Like everyone else born and raised in the Philadelphia area, I know what it’s like to be stuck on I-95, amid the blaring horns and fender benders, thinking, “There has got to be a better way to get home.”
As our country looks to make bold investments both in infrastructure and climate change resilience — and our region reels from Hurricane Ida, which unleashed flooding that closed the Vine Street Expressway and part of the Schuylkill Expressway — it’s only natural that high-speed rail gets fast-tracked to the top of our minds, especially in East Coast cities clogged by traffic like Philly or Washington, D.C.
Polling from Smart Growth America shows that 77% of voters believe the U.S. overall would benefit from expanding public transit. High-speed rail could be part of America’s transit future.
But the proposed Baltimore-Washington Superconducting Maglev high-speed rail project, described in a recent Inquirer op-ed, is a one-way ticket in the wrong direction. The current proposal should not be approved, much less expanded. Instead, we should make bold investments in existing rail options like Amtrak. Here’s why.
The Baltimore-Washington Maglev project would permanently impact more than 300 acres of federal public land, per the January environmental impact study of the project. This includes the Baltimore-Washington Parkway, which is part of the National Parks System, and the Patuxent Research Reserve, a wildlife refuge owned by the U.S. Fish and Wildlife Service. That’s not counting the more than 450 acres of forestland that would be bulldozed, or the more than 50 acres of wetlands that would be filled in.
The destruction of these forests and wetlands conflicts with President Joe Biden’s 30x30 initiative, which aims to protect at least 30% of American lands and waters by 2030. This historic plan is necessary in order to fight climate change and biodiversity loss and ensure the continued availability of clean air and water. We need to protect more land, not less.
We do not have to settle for a flawed mass transit project that bulldozes through public lands, or no mass transit project at all. If our elected officials want to invest billions of dollars into mass transit, why not start with Amtrak? Our current transit systems lag behind those in other countries. An influx of cash would exponentially increase Amtrak’s capacity and reliability. Local transit routes in places like Philadelphia, Maryland, and Washington, D.C., could use a boost of federal funding.
The Baltimore-Washington section of Maglev could cost nearly $13 billion to construct, and the average cost of a one-way ticket would be $60, eight times more than the same trip on the local commuter rail line. Despite the Northeast Maglev’s public claims that the project would require no public funding, project proponents requested $300 million from Congress in May and successfully fought against a bill in the Maryland General Assembly that would have blocked state transit dollars from funding the project. There are only so many transit dollars to go around. This project would divert much-needed public funds from existing, more affordable systems like Amtrak.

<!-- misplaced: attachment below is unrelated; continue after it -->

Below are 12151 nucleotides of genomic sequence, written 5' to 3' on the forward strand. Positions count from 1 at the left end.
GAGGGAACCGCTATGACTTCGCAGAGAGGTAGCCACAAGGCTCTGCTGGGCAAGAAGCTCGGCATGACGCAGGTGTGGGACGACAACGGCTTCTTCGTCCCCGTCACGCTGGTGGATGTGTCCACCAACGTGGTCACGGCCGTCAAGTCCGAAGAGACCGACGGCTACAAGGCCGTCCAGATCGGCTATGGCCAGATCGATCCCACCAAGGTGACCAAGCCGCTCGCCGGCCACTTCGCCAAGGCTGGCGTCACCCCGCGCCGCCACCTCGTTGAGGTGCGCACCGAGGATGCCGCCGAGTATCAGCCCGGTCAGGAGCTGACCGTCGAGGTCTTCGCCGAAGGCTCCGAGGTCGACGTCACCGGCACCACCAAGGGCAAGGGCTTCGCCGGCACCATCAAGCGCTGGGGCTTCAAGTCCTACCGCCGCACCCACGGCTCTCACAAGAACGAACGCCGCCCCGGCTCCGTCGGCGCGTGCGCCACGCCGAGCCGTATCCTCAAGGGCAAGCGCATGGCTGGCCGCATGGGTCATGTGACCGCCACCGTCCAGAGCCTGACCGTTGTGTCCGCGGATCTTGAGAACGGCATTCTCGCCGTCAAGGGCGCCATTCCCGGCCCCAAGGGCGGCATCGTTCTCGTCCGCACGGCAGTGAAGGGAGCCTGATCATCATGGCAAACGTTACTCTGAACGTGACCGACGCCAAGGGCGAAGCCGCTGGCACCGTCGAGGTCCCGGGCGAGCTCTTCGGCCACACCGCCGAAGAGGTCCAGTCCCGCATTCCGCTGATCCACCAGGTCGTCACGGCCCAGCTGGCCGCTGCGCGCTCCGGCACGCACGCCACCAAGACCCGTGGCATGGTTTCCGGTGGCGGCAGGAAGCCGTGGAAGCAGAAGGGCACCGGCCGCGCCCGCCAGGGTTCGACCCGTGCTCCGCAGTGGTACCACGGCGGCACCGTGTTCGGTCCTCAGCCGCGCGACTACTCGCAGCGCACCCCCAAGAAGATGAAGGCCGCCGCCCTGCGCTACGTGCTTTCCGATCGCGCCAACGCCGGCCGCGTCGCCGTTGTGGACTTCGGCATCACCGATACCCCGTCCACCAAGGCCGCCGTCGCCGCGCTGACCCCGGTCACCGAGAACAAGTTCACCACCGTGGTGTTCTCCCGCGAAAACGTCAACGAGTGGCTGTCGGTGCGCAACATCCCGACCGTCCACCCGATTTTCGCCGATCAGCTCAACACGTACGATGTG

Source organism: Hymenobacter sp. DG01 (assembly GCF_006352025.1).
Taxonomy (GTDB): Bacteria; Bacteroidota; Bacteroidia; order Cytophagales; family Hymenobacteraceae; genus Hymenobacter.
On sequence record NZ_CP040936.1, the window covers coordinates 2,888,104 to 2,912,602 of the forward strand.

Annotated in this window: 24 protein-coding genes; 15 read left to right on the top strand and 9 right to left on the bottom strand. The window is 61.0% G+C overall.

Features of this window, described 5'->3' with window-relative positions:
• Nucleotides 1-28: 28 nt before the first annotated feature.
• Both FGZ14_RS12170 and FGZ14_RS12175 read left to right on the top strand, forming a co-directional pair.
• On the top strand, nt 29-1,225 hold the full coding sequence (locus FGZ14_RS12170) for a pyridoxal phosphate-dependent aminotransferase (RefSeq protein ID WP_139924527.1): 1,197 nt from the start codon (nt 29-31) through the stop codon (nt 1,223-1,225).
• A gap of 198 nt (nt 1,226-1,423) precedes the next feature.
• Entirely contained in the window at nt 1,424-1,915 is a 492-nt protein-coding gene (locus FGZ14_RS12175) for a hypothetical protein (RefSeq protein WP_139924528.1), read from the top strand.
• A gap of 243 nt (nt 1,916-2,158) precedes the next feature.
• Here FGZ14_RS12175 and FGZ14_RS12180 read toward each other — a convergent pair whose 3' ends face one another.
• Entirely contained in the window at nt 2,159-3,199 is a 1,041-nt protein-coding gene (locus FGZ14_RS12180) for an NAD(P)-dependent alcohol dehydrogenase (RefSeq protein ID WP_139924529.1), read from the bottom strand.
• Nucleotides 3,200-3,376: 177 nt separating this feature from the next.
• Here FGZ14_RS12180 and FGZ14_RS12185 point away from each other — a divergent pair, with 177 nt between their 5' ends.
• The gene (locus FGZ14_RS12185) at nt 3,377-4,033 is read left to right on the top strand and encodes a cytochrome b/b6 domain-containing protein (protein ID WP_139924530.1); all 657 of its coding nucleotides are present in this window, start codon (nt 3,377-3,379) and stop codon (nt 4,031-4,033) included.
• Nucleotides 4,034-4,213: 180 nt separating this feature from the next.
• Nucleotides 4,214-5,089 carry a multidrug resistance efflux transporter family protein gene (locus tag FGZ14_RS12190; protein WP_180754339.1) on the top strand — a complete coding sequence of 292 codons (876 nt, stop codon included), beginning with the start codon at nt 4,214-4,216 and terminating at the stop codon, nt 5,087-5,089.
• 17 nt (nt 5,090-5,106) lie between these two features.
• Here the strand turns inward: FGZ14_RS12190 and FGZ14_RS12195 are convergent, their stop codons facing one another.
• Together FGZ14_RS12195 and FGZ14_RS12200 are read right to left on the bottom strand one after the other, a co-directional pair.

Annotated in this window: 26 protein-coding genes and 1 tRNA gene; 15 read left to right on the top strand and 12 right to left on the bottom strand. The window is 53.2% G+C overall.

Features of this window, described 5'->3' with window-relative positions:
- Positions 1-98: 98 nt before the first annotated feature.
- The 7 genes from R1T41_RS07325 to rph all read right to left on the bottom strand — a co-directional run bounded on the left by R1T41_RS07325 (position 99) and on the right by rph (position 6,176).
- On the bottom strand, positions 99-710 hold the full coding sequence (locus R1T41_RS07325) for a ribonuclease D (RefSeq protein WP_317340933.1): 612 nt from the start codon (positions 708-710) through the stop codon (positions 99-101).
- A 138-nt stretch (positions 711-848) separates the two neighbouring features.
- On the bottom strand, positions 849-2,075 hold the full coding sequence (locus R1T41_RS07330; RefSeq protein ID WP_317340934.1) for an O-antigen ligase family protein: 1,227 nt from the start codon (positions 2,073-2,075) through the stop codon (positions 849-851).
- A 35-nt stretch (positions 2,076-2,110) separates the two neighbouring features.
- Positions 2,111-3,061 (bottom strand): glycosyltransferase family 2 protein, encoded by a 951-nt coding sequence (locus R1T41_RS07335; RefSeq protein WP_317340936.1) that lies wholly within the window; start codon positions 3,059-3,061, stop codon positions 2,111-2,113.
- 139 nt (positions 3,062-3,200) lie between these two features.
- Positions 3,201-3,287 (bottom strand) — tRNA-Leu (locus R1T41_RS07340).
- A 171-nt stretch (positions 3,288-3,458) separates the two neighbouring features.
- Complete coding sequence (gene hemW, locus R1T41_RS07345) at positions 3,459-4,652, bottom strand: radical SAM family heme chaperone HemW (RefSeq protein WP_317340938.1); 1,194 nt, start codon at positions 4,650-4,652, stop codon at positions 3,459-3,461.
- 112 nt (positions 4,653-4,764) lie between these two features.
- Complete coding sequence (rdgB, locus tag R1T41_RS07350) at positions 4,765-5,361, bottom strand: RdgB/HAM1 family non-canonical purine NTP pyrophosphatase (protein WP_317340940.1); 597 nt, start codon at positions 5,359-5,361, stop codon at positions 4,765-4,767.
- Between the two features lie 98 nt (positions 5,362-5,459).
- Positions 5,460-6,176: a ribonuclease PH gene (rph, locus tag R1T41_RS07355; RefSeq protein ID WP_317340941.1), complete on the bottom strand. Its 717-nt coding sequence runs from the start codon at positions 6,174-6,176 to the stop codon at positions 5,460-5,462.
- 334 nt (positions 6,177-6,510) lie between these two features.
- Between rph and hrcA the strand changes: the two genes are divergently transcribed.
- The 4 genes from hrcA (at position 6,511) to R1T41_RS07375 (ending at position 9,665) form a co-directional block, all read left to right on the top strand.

Not only would making bold investments in Amtrak and other existing local rail projects be better for the environment, it would be more just and equitable for communities up and down the East Coast.
As is often the case in these kinds of proposals, emissions and other harm from Maglev would disproportionately impact communities of color. People of color make up nearly 70% of the total population in the project study area, and low-income people make up more than 12% of the impacted population. These communities will bear the brunt of significant increases in air pollution, light pollution, and property loss that would come from the multiyear construction and long-term operation of the train.
To add insult to injury, many of the neighborhoods most impacted by Maglev construction and operation likely will not benefit from this new train line running through their backyards. The expensive tickets will price out many community residents. No stations are proposed between Baltimore and Washington to allow local ridership.
Proponents attempt to sell this project as the high-tech, shiny solution to many problems caused by fossil fuel-burning cars. But the draft environmental impact statement prepared by the Federal Railroad Administration confirms that building and operating Maglev would increase net carbon dioxide emissions from 286 million to 336 million kilograms per year compared with existing infrastructure. Operating the Maglev would require enough additional energy to power an estimated 88,900 homes annually.
We have already lost too much irreplaceable green space in my hometown of Philadelphia and up and down the East Coast. I urge elected officials in Washington and in every town on the proposed Maglev path to reconsider their support for this project. It will hurt our communities and set a bad precedent for inappropriate, damaging development on America’s public lands.
Theresa Pierno is president and CEO of the National Parks Conservation Association.